Print Version

Effective: Summer 2015
THTR 20CACTING III4 Unit(s)

Prerequisites: Prerequisite: THTR 20A.
Advisory: Advisory: THTR 20B or equivalent highly recommended; not open to students with credit in DRAM 20C.
Grade Type: Letter Grade Only
Not Repeatable.
FHGE: Non-GE Transferable: CSU/UC
4 hours lecture, 1 hour laboratory. (60 hours total per quarter)

Student Learning Outcomes -
  • By processing intricacies of human behaviors empathetically, students will develop the voice and body as an instrument of expression applicable in multiple public and interactive situations. Additionally, students will gain confidence through the experience of interaction--applicable in both interpersonal and performance circumstances."
  • Upon satisfactory completion of this course, through introduction to the practices of the theatre arts and developed to analyze text and performance content for self-advancement, students will be able to employ basic foundational acting premises towards confident, embodied style or genre specific performance, with relation to other performance.
Description -
Further development of concepts introduced in THTR 20A and 20B with focus on the performance of selected scenes from works of specific periods to acquaint students with the breadth of theatre performance genres.

Course Objectives -
The student will be able to:
  1. Develop and practice additional skills in stage characterization as related to the studied period or style.
  2. Employ standard stage speech for application to all types of drama.
  3. Demonstrate skills of acting, vocal and stage movement applying appropriate analysis to the prescribed periods.
    1. Analyze towards performance character, dialogue, and dramatic action in relation to the works in which the student is assigned.
Special Facilities and/or Equipment -
Clothing suitable for rehearsal work. A flexible, open-space classroom. Rehearsal furniture and props. Video recording and playback equipment. Tutorial support for student scene work.

Course Content (Body of knowledge) -
  1. Embodying stage characterization for determined period style
    1. Techniques of understanding and portraying character
    2. Development of an individual acting technique and ability to defend it
  2. Incorporating the unifying relationship between stage speech and body control.
    1. Developing verbal articulation capabilities as related to language demands of prescribed genre.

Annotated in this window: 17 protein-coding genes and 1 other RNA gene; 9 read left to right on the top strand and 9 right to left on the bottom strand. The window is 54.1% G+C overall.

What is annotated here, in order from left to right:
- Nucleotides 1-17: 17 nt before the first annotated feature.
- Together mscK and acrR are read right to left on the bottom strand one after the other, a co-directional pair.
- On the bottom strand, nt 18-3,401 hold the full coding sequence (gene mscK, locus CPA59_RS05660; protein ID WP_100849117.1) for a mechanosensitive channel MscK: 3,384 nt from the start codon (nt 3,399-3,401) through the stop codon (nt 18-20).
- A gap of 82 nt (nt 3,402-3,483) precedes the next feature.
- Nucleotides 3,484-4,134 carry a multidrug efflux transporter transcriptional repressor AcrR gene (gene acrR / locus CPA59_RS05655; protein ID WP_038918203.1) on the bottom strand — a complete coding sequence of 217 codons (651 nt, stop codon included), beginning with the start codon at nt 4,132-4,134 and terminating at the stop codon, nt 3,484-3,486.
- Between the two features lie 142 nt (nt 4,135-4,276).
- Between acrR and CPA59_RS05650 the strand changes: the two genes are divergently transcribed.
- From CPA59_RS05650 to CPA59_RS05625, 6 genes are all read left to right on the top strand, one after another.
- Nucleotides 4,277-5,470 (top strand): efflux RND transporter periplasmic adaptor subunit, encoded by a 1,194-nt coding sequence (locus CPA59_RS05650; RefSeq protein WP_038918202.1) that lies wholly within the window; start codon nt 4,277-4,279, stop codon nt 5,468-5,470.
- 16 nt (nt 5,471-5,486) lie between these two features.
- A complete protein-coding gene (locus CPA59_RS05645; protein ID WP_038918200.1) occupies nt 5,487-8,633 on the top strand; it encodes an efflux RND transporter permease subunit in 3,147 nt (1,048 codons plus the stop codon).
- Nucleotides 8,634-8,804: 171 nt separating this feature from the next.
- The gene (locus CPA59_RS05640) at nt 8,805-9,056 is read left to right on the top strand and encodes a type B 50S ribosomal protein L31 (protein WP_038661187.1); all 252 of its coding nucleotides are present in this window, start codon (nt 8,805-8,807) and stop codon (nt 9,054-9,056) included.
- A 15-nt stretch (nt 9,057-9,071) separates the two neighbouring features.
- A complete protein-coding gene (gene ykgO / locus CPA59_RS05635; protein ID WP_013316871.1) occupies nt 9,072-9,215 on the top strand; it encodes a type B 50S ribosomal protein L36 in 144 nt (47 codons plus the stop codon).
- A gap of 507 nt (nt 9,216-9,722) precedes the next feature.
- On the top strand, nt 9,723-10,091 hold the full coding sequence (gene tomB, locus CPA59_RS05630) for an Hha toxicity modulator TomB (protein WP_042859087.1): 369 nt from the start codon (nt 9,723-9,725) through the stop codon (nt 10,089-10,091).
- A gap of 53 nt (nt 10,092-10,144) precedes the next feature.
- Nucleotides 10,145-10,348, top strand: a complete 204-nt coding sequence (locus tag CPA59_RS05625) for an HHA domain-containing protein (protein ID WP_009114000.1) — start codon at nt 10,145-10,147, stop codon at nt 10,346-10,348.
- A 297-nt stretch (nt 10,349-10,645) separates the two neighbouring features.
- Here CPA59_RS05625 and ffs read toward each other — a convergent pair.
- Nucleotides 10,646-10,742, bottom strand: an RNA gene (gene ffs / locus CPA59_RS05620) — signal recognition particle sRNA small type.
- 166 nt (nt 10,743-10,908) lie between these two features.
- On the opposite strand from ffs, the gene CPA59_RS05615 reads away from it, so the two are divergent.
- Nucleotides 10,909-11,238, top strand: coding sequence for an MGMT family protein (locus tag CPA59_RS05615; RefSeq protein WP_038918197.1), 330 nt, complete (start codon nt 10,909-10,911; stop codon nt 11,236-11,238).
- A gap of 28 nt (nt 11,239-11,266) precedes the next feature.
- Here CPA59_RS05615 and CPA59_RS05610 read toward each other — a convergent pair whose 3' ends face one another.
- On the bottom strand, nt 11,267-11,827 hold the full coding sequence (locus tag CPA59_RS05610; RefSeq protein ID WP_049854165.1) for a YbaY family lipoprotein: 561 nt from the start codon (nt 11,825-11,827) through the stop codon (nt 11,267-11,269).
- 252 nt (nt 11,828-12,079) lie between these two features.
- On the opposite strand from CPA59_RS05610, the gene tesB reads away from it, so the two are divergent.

2. Specific movement and carriage demands of period drama.
    3. Practical engagement of unique challenges vocal/physical presented by identified era.
  3. Performance experience in one or more of the following prescribed cultural periods:
    1. Ancient Civilizations
    2. European Renaissance
    3. 19th Century Romantic drama and Melodrama
    4. 20th Century Realism and Naturalism
    5. Avante Guard Movements of the 19th & 20th Century
    6. Contemporary Theatre including multi-ethnic, multi-cultural and experimental forms
Methods of Evaluation -
  1. Evaluation of student scenes, improvisations and acting projects.
  2. Demonstration of theory and techniques acquired, depth of dramatic characterization, consistency of vocal and bodily execution through prepared performance.
  3. Assessed development of accepted standards of theatre discipline.
  4. Written assignments, specifically demonstration by the student of involvement in the course material through written critiques by the student of projects and assignments, followed by the instructor's evaluation of both the project and the critique.
Representative Text(s) -
Play scripts, based on individual student needs, selected by the instructor.

Disciplines -
Theatre Arts
 
Method of Instruction -
Lecture, Discussion, Cooperative learning exercises, Oral presentations, Laboratory, Demonstration, Field trips.
Through structured lecture, teacher demonstrations and guided student rehearsal, the student will explore and apply the techniques of study to formal, rehearsed work. Students will actively, practically develop an enhancement of a personally developed acting process through exposure to outlined topics.
 
Lab Content -
  1. Cooperative rehearsal of class assignments and projects.
  2. Individual and partner exploration and self-analysis of concepts and exercises introduced in class.

 
Types and/or Examples of Required Reading, Writing and Outside of Class Assignments -
  1. Read assigned individual and/or class scripts for content, analysis and application.
  2. Write personal reflection journal.
  3. Write live performance critique.